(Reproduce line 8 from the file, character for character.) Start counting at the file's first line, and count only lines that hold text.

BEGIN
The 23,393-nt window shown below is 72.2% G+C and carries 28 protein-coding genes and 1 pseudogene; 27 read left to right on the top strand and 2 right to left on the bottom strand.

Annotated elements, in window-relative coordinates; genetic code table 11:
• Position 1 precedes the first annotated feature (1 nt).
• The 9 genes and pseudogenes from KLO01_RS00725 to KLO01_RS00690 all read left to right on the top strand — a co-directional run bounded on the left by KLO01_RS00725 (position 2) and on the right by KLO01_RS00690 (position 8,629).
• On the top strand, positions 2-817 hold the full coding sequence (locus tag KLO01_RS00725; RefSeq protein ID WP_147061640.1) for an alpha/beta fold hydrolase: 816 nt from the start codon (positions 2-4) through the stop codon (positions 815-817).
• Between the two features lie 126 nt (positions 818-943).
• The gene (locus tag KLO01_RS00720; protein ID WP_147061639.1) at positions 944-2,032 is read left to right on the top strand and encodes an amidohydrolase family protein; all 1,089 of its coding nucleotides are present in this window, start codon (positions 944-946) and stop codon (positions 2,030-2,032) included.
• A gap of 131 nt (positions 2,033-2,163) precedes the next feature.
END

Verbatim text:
• A gap of 131 nt (positions 2,033-2,163) precedes the next feature.